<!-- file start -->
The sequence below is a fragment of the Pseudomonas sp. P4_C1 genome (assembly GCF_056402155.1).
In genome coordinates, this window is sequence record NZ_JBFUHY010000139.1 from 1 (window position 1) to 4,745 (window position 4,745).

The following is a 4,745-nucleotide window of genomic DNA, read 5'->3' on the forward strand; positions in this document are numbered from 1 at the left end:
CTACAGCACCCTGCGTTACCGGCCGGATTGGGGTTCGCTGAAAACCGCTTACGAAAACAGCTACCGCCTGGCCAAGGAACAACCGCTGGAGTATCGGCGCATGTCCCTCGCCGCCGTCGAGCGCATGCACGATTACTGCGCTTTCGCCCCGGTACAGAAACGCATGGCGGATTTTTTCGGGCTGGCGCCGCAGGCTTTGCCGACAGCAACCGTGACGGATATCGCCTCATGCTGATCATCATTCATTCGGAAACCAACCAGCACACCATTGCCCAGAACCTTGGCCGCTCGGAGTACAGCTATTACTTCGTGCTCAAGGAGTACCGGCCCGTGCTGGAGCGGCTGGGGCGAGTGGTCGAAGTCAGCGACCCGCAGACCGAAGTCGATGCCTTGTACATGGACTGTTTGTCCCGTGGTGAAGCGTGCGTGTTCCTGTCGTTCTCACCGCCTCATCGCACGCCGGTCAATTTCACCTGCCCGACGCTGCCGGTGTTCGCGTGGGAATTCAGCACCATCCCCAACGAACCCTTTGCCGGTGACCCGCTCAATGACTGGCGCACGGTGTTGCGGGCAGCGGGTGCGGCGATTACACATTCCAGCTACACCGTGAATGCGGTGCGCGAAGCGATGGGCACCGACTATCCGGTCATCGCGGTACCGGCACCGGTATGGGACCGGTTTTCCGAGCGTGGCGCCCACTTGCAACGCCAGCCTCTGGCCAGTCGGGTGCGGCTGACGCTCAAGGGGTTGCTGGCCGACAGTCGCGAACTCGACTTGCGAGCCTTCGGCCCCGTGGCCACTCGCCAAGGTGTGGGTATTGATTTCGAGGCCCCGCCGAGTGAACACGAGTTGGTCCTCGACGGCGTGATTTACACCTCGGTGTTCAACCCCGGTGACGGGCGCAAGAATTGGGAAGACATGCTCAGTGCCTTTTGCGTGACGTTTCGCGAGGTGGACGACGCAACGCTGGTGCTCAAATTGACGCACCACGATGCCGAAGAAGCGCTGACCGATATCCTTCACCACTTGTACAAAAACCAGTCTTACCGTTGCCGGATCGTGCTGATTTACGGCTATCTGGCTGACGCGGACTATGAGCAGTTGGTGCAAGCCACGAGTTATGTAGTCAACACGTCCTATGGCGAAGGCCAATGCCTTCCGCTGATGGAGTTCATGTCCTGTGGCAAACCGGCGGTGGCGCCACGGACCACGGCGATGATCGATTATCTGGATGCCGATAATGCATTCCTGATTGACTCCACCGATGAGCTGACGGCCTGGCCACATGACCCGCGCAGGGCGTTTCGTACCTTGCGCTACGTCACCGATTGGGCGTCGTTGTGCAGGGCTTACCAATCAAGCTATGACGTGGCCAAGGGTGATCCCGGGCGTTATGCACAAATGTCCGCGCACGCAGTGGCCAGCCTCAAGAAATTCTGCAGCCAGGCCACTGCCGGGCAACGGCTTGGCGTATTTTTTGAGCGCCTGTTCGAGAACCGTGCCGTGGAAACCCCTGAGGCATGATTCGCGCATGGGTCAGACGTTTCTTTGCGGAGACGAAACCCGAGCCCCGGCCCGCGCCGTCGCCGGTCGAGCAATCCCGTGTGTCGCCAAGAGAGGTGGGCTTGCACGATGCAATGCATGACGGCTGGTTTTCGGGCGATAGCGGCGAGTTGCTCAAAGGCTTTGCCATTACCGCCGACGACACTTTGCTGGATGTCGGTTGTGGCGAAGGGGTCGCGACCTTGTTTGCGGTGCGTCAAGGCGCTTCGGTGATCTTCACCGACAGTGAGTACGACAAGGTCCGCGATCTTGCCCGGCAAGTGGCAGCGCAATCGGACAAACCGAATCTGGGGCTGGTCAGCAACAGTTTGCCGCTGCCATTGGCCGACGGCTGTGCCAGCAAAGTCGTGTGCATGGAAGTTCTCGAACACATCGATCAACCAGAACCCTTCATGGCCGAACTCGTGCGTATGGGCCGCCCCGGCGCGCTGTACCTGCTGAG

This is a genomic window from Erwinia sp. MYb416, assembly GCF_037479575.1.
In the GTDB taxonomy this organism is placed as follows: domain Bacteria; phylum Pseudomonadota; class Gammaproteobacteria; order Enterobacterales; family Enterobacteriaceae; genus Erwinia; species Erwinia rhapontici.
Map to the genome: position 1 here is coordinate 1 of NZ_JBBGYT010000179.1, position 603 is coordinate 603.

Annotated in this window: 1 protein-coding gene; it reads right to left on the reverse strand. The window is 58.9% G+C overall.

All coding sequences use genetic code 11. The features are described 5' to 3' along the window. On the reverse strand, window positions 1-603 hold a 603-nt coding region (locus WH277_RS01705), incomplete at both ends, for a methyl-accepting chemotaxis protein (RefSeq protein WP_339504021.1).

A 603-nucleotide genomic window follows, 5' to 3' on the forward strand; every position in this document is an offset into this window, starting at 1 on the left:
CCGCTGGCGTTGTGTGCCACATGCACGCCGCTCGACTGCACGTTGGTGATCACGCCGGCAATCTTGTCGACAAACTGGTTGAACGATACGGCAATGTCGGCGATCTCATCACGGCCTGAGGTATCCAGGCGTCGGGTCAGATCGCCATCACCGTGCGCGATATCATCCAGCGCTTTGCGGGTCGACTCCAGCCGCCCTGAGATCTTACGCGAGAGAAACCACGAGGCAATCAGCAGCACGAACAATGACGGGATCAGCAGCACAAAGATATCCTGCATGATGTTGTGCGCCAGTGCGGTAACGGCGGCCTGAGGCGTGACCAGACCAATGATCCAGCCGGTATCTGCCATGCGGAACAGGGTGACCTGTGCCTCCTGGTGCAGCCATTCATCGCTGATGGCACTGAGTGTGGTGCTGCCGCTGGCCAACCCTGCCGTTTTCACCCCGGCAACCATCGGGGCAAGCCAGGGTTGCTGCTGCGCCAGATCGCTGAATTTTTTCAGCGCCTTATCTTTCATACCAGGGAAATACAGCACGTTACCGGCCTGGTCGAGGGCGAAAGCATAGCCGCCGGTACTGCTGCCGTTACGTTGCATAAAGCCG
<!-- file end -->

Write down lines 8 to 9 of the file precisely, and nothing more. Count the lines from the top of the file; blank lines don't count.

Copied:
Annotated in this window: 1 protein-coding gene; it reads right to left on the reverse strand. The window is 58.9% G+C overall.

All coding sequences use genetic code 11. The features are described 5' to 3' along the window. On the reverse strand, window positions 1-603 hold a 603-nt coding region (locus WH277_RS01705), incomplete at both ends, for a methyl-accepting chemotaxis protein (RefSeq protein WP_339504021.1).